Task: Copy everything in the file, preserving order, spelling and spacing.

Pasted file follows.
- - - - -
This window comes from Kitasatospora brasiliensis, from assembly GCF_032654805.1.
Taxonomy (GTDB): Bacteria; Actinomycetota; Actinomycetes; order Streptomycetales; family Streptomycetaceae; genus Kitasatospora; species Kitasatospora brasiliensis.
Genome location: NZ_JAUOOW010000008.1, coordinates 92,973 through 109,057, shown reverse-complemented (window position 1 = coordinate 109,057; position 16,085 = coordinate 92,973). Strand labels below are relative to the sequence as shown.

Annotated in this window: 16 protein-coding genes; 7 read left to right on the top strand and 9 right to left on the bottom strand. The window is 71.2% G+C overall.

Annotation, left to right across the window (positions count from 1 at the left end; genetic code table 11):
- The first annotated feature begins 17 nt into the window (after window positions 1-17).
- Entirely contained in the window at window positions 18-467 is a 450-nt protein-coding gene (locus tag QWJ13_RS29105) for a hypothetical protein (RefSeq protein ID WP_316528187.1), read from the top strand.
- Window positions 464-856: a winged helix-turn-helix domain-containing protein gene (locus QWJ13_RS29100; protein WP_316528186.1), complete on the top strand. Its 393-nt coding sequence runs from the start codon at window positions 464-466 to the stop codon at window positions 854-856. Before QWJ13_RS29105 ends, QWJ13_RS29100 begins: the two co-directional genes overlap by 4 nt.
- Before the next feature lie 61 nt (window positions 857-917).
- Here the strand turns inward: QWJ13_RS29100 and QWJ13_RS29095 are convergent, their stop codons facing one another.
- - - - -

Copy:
This window comes from Kitasatospora brasiliensis, from assembly GCF_032654805.1.
Taxonomy (GTDB): Bacteria; Actinomycetota; Actinomycetes; order Streptomycetales; family Streptomycetaceae; genus Kitasatospora; species Kitasatospora brasiliensis.
Genome location: NZ_JAUOOW010000008.1, coordinates 92,973 through 109,057, shown reverse-complemented (window position 1 = coordinate 109,057; position 16,085 = coordinate 92,973). Strand labels below are relative to the sequence as shown.

Annotated in this window: 16 protein-coding genes; 7 read left to right on the top strand and 9 right to left on the bottom strand. The window is 71.2% G+C overall.

Annotation, left to right across the window (positions count from 1 at the left end; genetic code table 11):
- The first annotated feature begins 17 nt into the window (after window positions 1-17).
- Entirely contained in the window at window positions 18-467 is a 450-nt protein-coding gene (locus tag QWJ13_RS29105) for a hypothetical protein (RefSeq protein ID WP_316528187.1), read from the top strand.
- Window positions 464-856: a winged helix-turn-helix domain-containing protein gene (locus QWJ13_RS29100; protein WP_316528186.1), complete on the top strand. Its 393-nt coding sequence runs from the start codon at window positions 464-466 to the stop codon at window positions 854-856. Before QWJ13_RS29105 ends, QWJ13_RS29100 begins: the two co-directional genes overlap by 4 nt.
- Before the next feature lie 61 nt (window positions 857-917).
- Here the strand turns inward: QWJ13_RS29100 and QWJ13_RS29095 are convergent, their stop codons facing one another.